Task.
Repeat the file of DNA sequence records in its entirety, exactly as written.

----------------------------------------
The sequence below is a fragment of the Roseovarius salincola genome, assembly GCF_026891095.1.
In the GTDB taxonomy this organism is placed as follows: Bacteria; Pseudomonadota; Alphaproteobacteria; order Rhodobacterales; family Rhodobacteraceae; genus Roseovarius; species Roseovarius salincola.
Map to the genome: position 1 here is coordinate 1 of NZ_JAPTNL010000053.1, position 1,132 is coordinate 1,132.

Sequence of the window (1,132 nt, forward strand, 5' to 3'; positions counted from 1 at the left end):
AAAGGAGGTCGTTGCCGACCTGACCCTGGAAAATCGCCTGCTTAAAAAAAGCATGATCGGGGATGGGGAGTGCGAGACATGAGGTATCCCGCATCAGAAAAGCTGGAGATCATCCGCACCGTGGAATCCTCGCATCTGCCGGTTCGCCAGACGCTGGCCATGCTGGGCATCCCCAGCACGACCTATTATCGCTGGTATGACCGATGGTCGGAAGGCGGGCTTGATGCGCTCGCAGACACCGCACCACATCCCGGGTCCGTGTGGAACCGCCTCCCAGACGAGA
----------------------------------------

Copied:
The sequence below is a fragment of the Roseovarius salincola genome, assembly GCF_026891095.1.
In the GTDB taxonomy this organism is placed as follows: Bacteria; Pseudomonadota; Alphaproteobacteria; order Rhodobacterales; family Rhodobacteraceae; genus Roseovarius; species Roseovarius salincola.
Map to the genome: position 1 here is coordinate 1 of NZ_JAPTNL010000053.1, position 1,132 is coordinate 1,132.

Sequence of the window (1,132 nt, forward strand, 5' to 3'; positions counted from 1 at the left end):
AAAGGAGGTCGTTGCCGACCTGACCCTGGAAAATCGCCTGCTTAAAAAAAGCATGATCGGGGATGGGGAGTGCGAGACATGAGGTATCCCGCATCAGAAAAGCTGGAGATCATCCGCACCGTGGAATCCTCGCATCTGCCGGTTCGCCAGACGCTGGCCATGCTGGGCATCCCCAGCACGACCTATTATCGCTGGTATGACCGATGGTCGGAAGGCGGGCTTGATGCGCTCGCAGACACCGCACCACATCCCGGGTCCGTGTGGAACCGCCTCCCAGACGAGA